Florence Onyebuchi “Buchi” Emecheta one of the most popular and celebrated African writers has died at the age of 72 in London. The Nigerian novelist based in Britain since 1960, wrote several plays, autobiographies and children stories. The continent mourns the death of an African icon and tributes continue to pour in.
Florence Onyebuchi “Buchi” Emecheta was born on July, 21, 1944 in Lagos. She was widely recognized for one of her magnum opus The Bride Price, a book she authored in 1976 during the political suppression and alienation of women in post-colonial Nigeria.
As accomplished female author in a male dominated industry, Emecheta travelled across the world to promote her literature. She visited several universities in United States of America and Europe. Her writing brought the African cultural narrative to the limelight. She was able to tell the African stories from different perspectives and subjective experiences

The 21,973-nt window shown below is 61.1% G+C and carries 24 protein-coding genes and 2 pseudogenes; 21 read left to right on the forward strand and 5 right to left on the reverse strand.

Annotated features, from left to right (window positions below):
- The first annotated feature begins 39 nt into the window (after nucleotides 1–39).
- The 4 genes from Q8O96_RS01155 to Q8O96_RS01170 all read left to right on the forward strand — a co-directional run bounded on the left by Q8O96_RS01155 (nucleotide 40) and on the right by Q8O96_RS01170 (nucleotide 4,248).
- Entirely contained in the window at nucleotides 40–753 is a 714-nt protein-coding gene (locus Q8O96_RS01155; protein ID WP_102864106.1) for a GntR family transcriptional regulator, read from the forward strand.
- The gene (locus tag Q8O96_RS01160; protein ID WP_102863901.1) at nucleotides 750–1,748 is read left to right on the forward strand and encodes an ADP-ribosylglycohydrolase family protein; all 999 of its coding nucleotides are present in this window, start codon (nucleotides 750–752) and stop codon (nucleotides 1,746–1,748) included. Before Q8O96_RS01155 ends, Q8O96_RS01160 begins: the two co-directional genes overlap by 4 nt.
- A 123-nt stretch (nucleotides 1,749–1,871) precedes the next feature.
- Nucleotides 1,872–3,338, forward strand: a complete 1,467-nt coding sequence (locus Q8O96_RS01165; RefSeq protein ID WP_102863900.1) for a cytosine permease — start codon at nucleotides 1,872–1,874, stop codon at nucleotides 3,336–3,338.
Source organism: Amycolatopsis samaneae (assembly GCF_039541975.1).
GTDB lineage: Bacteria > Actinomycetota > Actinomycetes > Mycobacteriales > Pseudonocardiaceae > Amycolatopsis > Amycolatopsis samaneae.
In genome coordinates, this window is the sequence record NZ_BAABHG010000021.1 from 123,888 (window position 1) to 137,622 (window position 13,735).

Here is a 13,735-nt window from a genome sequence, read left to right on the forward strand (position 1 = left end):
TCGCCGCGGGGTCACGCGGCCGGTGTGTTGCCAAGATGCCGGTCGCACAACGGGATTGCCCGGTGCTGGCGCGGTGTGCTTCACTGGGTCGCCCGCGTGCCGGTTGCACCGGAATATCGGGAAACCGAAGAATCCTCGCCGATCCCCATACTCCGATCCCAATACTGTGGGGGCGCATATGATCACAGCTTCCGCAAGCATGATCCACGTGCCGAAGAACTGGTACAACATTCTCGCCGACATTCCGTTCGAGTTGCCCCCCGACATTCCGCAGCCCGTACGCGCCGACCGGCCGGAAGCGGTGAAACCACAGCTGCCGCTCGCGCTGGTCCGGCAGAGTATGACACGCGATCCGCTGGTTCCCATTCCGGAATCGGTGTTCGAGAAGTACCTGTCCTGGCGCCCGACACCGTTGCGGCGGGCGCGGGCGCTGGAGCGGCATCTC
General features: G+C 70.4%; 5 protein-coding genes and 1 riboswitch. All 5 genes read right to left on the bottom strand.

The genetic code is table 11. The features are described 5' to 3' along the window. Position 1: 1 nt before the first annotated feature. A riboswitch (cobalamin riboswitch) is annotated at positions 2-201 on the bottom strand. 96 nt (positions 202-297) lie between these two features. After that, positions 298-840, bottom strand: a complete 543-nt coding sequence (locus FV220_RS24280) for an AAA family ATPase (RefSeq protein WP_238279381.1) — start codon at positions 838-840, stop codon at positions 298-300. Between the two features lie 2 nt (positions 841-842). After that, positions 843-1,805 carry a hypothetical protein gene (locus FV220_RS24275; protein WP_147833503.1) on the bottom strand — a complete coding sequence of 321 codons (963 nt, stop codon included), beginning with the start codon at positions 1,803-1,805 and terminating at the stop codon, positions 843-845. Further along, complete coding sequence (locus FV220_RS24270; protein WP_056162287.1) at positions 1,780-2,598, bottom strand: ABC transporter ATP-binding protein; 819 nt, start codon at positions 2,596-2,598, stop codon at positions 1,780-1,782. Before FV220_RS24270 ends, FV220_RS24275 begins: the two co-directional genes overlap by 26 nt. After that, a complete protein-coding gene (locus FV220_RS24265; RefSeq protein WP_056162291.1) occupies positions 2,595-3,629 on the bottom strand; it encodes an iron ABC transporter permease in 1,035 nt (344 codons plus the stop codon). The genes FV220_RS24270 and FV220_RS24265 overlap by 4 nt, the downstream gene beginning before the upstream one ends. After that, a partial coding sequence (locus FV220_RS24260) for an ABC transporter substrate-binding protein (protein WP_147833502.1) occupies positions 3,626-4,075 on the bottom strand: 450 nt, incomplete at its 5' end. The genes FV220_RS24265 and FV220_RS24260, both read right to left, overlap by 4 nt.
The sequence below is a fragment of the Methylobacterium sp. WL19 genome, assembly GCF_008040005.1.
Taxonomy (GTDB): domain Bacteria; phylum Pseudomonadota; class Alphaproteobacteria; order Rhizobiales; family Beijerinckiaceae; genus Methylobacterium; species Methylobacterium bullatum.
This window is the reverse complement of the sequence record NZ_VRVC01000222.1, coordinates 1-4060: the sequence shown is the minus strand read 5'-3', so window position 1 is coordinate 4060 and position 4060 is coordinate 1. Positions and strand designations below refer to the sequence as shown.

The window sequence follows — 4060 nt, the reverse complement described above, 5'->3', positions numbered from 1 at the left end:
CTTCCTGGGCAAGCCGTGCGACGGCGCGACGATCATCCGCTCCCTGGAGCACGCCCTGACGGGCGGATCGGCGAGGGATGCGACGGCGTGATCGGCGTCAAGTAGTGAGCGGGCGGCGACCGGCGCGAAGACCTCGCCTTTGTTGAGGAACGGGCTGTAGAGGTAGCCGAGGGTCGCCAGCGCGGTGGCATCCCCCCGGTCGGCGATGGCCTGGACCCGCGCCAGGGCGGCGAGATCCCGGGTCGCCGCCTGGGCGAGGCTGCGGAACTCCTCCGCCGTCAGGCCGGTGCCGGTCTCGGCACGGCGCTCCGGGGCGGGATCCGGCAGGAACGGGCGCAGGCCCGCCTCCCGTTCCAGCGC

According to her interview with BBC World Service, many of Emecheta’s books were heavily influenced by her own experiences and real events – but she didn’t start out with intention of writing about her life:
“the first book I wrote was The Bride Price which was a romantic book, but my husband burnt the book when he saw it. I was the typical African woman, I’d done this privately, I wanted him to look at it, approve it and he said he wouldn’t read it. And later he burnt the book and I think by that time this urge to write had become more important to me than he realised, and that was the day I said I’m going to leave this marriage and he said “what for, that stupid book” and I said “I just feel you just burn my child”
From 1980 to 1981, she was senior resident fellow and visiting professor of English, at the University of Calabar in Nigeria. In 1982 she lectured at Yale University, and the University of London, and was a fellow at the University of London in 1986. May her soul rest in perfect peace.